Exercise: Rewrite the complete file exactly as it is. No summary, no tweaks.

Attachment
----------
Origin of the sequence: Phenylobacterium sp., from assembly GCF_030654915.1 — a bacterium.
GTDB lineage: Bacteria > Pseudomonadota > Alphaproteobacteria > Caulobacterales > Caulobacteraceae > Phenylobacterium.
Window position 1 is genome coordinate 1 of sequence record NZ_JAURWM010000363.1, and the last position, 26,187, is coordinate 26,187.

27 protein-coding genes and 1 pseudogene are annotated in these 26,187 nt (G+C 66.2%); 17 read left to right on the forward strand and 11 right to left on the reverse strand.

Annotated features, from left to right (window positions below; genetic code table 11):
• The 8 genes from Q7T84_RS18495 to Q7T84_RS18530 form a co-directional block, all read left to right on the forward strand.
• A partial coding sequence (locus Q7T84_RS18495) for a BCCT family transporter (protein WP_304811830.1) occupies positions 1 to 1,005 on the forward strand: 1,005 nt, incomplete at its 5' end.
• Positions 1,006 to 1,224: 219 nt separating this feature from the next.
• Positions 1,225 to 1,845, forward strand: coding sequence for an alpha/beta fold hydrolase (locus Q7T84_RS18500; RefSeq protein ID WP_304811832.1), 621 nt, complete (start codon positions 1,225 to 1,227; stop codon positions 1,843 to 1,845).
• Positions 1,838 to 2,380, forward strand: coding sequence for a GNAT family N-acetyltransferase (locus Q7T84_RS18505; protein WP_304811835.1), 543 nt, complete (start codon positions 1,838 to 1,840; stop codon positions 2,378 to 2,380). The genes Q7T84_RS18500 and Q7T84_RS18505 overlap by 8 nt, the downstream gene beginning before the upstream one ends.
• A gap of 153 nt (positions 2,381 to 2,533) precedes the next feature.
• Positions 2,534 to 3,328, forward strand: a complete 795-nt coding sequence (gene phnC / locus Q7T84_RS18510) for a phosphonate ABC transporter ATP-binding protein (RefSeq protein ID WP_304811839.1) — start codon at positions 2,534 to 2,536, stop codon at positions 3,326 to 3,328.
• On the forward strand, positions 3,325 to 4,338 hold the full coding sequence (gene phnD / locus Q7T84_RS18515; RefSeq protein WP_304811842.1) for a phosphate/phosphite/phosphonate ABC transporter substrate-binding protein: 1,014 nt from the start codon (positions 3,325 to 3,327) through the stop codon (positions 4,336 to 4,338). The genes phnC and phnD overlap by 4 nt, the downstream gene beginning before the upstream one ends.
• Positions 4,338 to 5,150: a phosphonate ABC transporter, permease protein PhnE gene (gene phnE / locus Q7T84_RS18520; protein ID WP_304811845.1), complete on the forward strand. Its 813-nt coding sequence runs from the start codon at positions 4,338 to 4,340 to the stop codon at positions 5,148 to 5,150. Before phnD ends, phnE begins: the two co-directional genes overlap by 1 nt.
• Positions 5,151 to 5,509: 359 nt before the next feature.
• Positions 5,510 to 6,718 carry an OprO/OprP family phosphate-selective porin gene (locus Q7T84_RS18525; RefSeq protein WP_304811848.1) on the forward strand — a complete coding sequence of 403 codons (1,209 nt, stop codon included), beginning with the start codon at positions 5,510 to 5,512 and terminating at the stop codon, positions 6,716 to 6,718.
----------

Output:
Origin of the sequence: Phenylobacterium sp., from assembly GCF_030654915.1 — a bacterium.
GTDB lineage: Bacteria > Pseudomonadota > Alphaproteobacteria > Caulobacterales > Caulobacteraceae > Phenylobacterium.
Window position 1 is genome coordinate 1 of sequence record NZ_JAURWM010000363.1, and the last position, 26,187, is coordinate 26,187.

27 protein-coding genes and 1 pseudogene are annotated in these 26,187 nt (G+C 66.2%); 17 read left to right on the forward strand and 11 right to left on the reverse strand.

Annotated features, from left to right (window positions below; genetic code table 11):
• The 8 genes from Q7T84_RS18495 to Q7T84_RS18530 form a co-directional block, all read left to right on the forward strand.
• A partial coding sequence (locus Q7T84_RS18495) for a BCCT family transporter (protein WP_304811830.1) occupies positions 1 to 1,005 on the forward strand: 1,005 nt, incomplete at its 5' end.
• Positions 1,006 to 1,224: 219 nt separating this feature from the next.
• Positions 1,225 to 1,845, forward strand: coding sequence for an alpha/beta fold hydrolase (locus Q7T84_RS18500; RefSeq protein ID WP_304811832.1), 621 nt, complete (start codon positions 1,225 to 1,227; stop codon positions 1,843 to 1,845).
• Positions 1,838 to 2,380, forward strand: coding sequence for a GNAT family N-acetyltransferase (locus Q7T84_RS18505; protein WP_304811835.1), 543 nt, complete (start codon positions 1,838 to 1,840; stop codon positions 2,378 to 2,380). The genes Q7T84_RS18500 and Q7T84_RS18505 overlap by 8 nt, the downstream gene beginning before the upstream one ends.
• A gap of 153 nt (positions 2,381 to 2,533) precedes the next feature.
• Positions 2,534 to 3,328, forward strand: a complete 795-nt coding sequence (gene phnC / locus Q7T84_RS18510) for a phosphonate ABC transporter ATP-binding protein (RefSeq protein ID WP_304811839.1) — start codon at positions 2,534 to 2,536, stop codon at positions 3,326 to 3,328.
• On the forward strand, positions 3,325 to 4,338 hold the full coding sequence (gene phnD / locus Q7T84_RS18515; RefSeq protein WP_304811842.1) for a phosphate/phosphite/phosphonate ABC transporter substrate-binding protein: 1,014 nt from the start codon (positions 3,325 to 3,327) through the stop codon (positions 4,336 to 4,338). The genes phnC and phnD overlap by 4 nt, the downstream gene beginning before the upstream one ends.
• Positions 4,338 to 5,150: a phosphonate ABC transporter, permease protein PhnE gene (gene phnE / locus Q7T84_RS18520; protein ID WP_304811845.1), complete on the forward strand. Its 813-nt coding sequence runs from the start codon at positions 4,338 to 4,340 to the stop codon at positions 5,148 to 5,150. Before phnD ends, phnE begins: the two co-directional genes overlap by 1 nt.
• Positions 5,151 to 5,509: 359 nt before the next feature.
• Positions 5,510 to 6,718 carry an OprO/OprP family phosphate-selective porin gene (locus Q7T84_RS18525; RefSeq protein WP_304811848.1) on the forward strand — a complete coding sequence of 403 codons (1,209 nt, stop codon included), beginning with the start codon at positions 5,510 to 5,512 and terminating at the stop codon, positions 6,716 to 6,718.